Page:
The Meaning of Acts 23:25 Explained

Acts 23:25

KJV: And he wrote a letter after this manner:

YLT: he having written a letter after this description:

Darby: having written a letter, couched in this form:

ASV: And he wrote a letter after this form:

What does Acts 23:25 Mean?

Verse Meaning

The commander had to send a copy of the background of Paul"s case along with Paul himself. Luke wrote that what follows in the text was substantially what the letter contained.

Context Summary

Acts 23:25-35 - Sent To A Roman Tribunal
Antipatris was forty-two miles from Jerusalem. The escort and their prisoner made the forced march in a night. Next day the legionaries marched back to Jerusalem while the mounted soldiers rode forward to Caesarea, which was twenty-six miles farther on. The Apostle therefore entered Caesarea in a guise different from that in which he had left it, Acts 21:16. Philip and the other Christians must have been startled to see how soon their forebodings were fulfilled as the great missionary, from whom they had parted with so many tears, rode through the streets surrounded by soldiers.
When Felix read the letter which Lysias had sent explaining the case, he handed Paul over to a soldier to be kept in one of the guard-rooms of the old palace which now formed the stately residence of the governors of Judea. What mingled feelings must have filled that lion heart, as he realized that, while Rome had him in her power, all the artifice of his bitter foes would now be powerless to do him bodily harm. The psalms which he had sung at Philippi would come to mind with added force as he strengthened his soul in God. [source]

Chapter Summary: Acts 23

1  As Paul pleads his cause,
2  Ananias commands them to strike him
7  Dissension among his accusers
11  God encourages him
14  The Jews' vow to kill Paul,
20  is declared unto the chief captain
27  He sends him to Felix the governor

Greek Commentary for Acts 23:25

And he wrote [γραπσας]
First aorist active participle of γραπω — graphō agreeing with the subject (Lysias) of ειπεν — eipen (said) back in Acts 23:23 (beginning). [source]
After this form [εχουσαν τον τυπον τουτον]
Textus Receptus has περιεχουσαν — periechousan The use of τυπον — tupon (type or form) like exemplum in Latin (Page who quotes Cicero Ad Att. IX. 6. 3) may give merely the purport or substantial contents of the letter. But there is no reason for thinking that it is not a genuine copy since the letter may have been read in open court before Felix, and Luke was probably with Paul. The Roman law required that a subordinate officer like Lysias in reporting a case to his superior should send a written statement of the case and it was termed elogium. A copy of the letter may have been given Paul after his appeal to Caesar. It was probably written in Latin. The letter is a “dexterous mixture of truth and falsehood” (Furneaux) with the stamp of genuineness. It puts things in a favourable light for Lysias and makes no mention of his order to scourge Paul. [source]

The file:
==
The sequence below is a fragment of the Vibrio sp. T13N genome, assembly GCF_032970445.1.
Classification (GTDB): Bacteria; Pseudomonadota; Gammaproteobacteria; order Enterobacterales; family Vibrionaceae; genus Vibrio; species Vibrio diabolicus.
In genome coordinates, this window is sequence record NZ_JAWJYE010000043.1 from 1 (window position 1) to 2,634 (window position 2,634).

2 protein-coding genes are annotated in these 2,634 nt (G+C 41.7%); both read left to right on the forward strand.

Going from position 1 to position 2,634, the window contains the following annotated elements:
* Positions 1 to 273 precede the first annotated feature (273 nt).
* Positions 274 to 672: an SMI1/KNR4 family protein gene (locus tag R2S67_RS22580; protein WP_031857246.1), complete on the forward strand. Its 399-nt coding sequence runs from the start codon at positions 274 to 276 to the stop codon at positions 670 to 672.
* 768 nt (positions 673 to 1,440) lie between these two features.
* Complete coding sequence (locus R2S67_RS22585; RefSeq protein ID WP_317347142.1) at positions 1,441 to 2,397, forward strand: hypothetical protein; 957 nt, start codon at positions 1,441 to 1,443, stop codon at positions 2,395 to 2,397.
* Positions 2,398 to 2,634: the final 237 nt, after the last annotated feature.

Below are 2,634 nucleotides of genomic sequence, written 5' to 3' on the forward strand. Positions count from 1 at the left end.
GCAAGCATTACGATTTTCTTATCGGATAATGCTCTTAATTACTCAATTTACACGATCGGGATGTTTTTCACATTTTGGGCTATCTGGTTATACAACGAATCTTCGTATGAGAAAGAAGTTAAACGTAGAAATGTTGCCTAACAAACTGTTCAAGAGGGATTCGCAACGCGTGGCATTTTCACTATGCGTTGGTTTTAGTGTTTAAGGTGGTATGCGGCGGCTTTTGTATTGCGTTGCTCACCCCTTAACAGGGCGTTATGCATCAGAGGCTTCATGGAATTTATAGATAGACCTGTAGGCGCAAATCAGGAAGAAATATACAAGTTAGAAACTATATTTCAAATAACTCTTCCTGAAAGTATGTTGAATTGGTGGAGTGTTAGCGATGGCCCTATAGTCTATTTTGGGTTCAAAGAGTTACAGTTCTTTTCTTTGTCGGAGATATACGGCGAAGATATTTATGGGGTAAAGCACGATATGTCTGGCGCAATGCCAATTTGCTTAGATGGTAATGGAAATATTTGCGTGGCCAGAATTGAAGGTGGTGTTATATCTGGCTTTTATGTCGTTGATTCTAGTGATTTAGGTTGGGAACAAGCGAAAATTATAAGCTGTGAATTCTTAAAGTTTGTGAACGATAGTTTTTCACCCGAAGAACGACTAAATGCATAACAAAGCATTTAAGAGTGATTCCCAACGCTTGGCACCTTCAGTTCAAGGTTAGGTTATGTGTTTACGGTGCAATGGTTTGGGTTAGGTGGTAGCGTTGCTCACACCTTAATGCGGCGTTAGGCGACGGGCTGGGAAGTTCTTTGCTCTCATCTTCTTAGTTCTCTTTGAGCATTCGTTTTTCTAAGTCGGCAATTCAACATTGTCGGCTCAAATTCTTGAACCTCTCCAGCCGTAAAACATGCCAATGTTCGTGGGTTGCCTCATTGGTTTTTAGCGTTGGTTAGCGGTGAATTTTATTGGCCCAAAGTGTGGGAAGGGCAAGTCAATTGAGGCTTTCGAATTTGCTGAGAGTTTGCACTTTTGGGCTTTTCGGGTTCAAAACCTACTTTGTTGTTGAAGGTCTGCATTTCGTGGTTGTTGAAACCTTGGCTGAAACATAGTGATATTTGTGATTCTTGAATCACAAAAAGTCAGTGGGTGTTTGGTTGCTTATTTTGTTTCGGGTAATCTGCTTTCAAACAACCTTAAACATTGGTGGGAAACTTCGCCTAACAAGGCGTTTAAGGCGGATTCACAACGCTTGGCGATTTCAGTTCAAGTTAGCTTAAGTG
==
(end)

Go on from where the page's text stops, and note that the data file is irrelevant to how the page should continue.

Reverse Greek Commentary Search for Acts 23:25

1 Thessalonians 1:7 An ensample [τυπον]
So B D, but Aleph A C have τυπους — tupous (plural). The singular looks at the church as a whole, the plural as individuals like υμας — humās Τυπος — Tupos is an old word from τυπτω — tuptō to strike, and so the mark of a blow, print as in John 20:25. Then the figure formed by the blow, image as in Acts 7:43. Then the mould or form (Romans 6:17; Acts 23:25). Then an example or pattern as in Acts 7:44, to be imitated as here, Philemon 3:17, etc. It was a great compliment for the church in Thessalonica to be already a model for believers in Macedonia and Achaia. Our word type for printers is this same word with one of its meanings. Note separate article with both Macedonia (τηι Μακεδονιαι — tēi Makedoniāi) and Achaia (τηι Αχαιαι — tēi Achaiāi) treated as separate provinces as they were. [source]
1 Peter 5:3 Examples [τύποι]
Peter uses three different terms for a pattern or model: ὑπογραμμός , a writing-copy (1 Peter 2:21); ὑπόδειγμα , for which classical writers prefer παράδειγμα , an architect's plan or a sculptor's or painter's model (2 Peter 2:6); τύπος (see on 1 Peter 3:21), of which our word type is nearly a transcript. The word primarily means the impression left by a stroke ( τύπτω , to strike)Thus John 20:25, “the print of the nails.” Used of the stamp on coin; the impression of any engraving or hewn work of art; a monument or statue; the figures of the tabernacle of Moloch and of the star Remphan (Acts 7:43). Generally, an image or form, always with a statement of the object; and hence the kindred meaning of a pattern or model. See Acts 23:25; Romans 5:14; Philemon 3:17; Hebrews 8:5. [source]
1 Peter 2:6 It is contained [περιέχει]
From περί , round about, and ἔχω , to hold. Hence, to contain or comprehend. So Luke 5:9,he was astonished ( θάμβος αὐτὸν περιέσχεν )lit., astonishment held him, encompassed. Also, Acts 23:25, “He wrote a letter after this manner ( περιέχουσαν τὸν τύπον τοῦτον )lit., containing this form. The verb here is impersonal. The kindred word περιοχή occurs only in Acts 8:32, rendered place; i.e., the passage of scripture: either the contents of the passage or the section of the book circumscribed or marked off. [source]

What do the individual words in Acts 23:25 mean?

having written a letter having the form this
γράψας ἐπιστολὴν ἔχουσαν τὸν τύπον τοῦτον

γράψας  having  written 
Parse: Verb, Aorist Participle Active, Nominative Masculine Singular
Root: γράφω 
Sense: to write, with reference to the form of the letters.
ἐπιστολὴν  a  letter 
Parse: Noun, Accusative Feminine Singular
Root: ἐπιστολή  
Sense: a letter, epistle.
τύπον  form 
Parse: Noun, Accusative Masculine Singular
Root: τυπικῶς 
Sense: the mark of a stroke or blow, print.
τοῦτον  this 
Parse: Demonstrative Pronoun, Accusative Masculine Singular
Root: οὗτος  
Sense: this.

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